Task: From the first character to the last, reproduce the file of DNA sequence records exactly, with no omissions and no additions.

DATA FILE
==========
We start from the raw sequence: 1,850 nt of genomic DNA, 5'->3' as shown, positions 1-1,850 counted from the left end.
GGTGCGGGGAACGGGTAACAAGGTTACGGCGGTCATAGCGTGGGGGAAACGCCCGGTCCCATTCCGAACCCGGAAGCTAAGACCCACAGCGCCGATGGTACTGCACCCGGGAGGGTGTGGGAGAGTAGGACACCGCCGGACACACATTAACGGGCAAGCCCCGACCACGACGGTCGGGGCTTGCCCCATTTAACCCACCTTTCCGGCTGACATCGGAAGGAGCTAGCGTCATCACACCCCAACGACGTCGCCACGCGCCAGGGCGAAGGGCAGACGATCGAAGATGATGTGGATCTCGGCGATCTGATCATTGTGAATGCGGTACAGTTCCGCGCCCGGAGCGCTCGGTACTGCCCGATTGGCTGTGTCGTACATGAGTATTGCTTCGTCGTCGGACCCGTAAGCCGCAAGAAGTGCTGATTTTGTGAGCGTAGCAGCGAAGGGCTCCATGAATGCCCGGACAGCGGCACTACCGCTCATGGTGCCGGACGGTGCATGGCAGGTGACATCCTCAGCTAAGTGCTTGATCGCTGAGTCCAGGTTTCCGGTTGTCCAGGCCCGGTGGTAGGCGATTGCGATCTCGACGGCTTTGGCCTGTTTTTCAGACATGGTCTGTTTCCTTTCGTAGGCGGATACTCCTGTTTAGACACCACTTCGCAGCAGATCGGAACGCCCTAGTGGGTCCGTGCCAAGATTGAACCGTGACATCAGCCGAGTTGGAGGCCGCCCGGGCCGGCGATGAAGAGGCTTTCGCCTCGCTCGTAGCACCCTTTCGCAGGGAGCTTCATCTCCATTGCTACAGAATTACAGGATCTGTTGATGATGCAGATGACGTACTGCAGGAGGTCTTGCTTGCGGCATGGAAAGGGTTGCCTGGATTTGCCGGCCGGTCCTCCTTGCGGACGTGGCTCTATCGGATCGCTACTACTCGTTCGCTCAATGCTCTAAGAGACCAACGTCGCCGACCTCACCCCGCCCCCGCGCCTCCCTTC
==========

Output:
We start from the raw sequence: 1,850 nt of genomic DNA, 5'->3' as shown, positions 1-1,850 counted from the left end.
GGTGCGGGGAACGGGTAACAAGGTTACGGCGGTCATAGCGTGGGGGAAACGCCCGGTCCCATTCCGAACCCGGAAGCTAAGACCCACAGCGCCGATGGTACTGCACCCGGGAGGGTGTGGGAGAGTAGGACACCGCCGGACACACATTAACGGGCAAGCCCCGACCACGACGGTCGGGGCTTGCCCCATTTAACCCACCTTTCCGGCTGACATCGGAAGGAGCTAGCGTCATCACACCCCAACGACGTCGCCACGCGCCAGGGCGAAGGGCAGACGATCGAAGATGATGTGGATCTCGGCGATCTGATCATTGTGAATGCGGTACAGTTCCGCGCCCGGAGCGCTCGGTACTGCCCGATTGGCTGTGTCGTACATGAGTATTGCTTCGTCGTCGGACCCGTAAGCCGCAAGAAGTGCTGATTTTGTGAGCGTAGCAGCGAAGGGCTCCATGAATGCCCGGACAGCGGCACTACCGCTCATGGTGCCGGACGGTGCATGGCAGGTGACATCCTCAGCTAAGTGCTTGATCGCTGAGTCCAGGTTTCCGGTTGTCCAGGCCCGGTGGTAGGCGATTGCGATCTCGACGGCTTTGGCCTGTTTTTCAGACATGGTCTGTTTCCTTTCGTAGGCGGATACTCCTGTTTAGACACCACTTCGCAGCAGATCGGAACGCCCTAGTGGGTCCGTGCCAAGATTGAACCGTGACATCAGCCGAGTTGGAGGCCGCCCGGGCCGGCGATGAAGAGGCTTTCGCCTCGCTCGTAGCACCCTTTCGCAGGGAGCTTCATCTCCATTGCTACAGAATTACAGGATCTGTTGATGATGCAGATGACGTACTGCAGGAGGTCTTGCTTGCGGCATGGAAAGGGTTGCCTGGATTTGCCGGCCGGTCCTCCTTGCGGACGTGGCTCTATCGGATCGCTACTACTCGTTCGCTCAATGCTCTAAGAGACCAACGTCGCCGACCTCACCCCGCCCCCGCGCCTCCCTTC